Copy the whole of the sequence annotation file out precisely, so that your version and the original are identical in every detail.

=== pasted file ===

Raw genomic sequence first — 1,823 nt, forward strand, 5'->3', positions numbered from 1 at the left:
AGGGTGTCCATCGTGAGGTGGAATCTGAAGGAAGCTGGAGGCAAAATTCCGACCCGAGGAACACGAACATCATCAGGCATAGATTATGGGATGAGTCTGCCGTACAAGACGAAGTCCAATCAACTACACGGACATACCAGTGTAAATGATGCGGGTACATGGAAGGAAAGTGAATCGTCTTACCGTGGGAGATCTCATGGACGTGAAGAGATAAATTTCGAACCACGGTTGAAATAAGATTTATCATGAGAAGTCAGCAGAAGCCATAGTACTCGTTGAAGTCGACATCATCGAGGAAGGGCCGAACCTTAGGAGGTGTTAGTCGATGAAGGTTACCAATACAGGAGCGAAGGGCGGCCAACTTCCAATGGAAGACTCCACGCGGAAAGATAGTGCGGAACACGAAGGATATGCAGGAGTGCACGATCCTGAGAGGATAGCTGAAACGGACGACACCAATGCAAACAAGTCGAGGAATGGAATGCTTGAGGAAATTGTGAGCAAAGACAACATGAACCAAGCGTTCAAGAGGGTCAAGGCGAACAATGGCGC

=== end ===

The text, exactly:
Raw genomic sequence first — 1,823 nt, forward strand, 5'->3', positions numbered from 1 at the left:
AGGGTGTCCATCGTGAGGTGGAATCTGAAGGAAGCTGGAGGCAAAATTCCGACCCGAGGAACACGAACATCATCAGGCATAGATTATGGGATGAGTCTGCCGTACAAGACGAAGTCCAATCAACTACACGGACATACCAGTGTAAATGATGCGGGTACATGGAAGGAAAGTGAATCGTCTTACCGTGGGAGATCTCATGGACGTGAAGAGATAAATTTCGAACCACGGTTGAAATAAGATTTATCATGAGAAGTCAGCAGAAGCCATAGTACTCGTTGAAGTCGACATCATCGAGGAAGGGCCGAACCTTAGGAGGTGTTAGTCGATGAAGGTTACCAATACAGGAGCGAAGGGCGGCCAACTTCCAATGGAAGACTCCACGCGGAAAGATAGTGCGGAACACGAAGGATATGCAGGAGTGCACGATCCTGAGAGGATAGCTGAAACGGACGACACCAATGCAAACAAGTCGAGGAATGGAATGCTTGAGGAAATTGTGAGCAAAGACAACATGAACCAAGCGTTCAAGAGGGTCAAGGCGAACAATGGCGC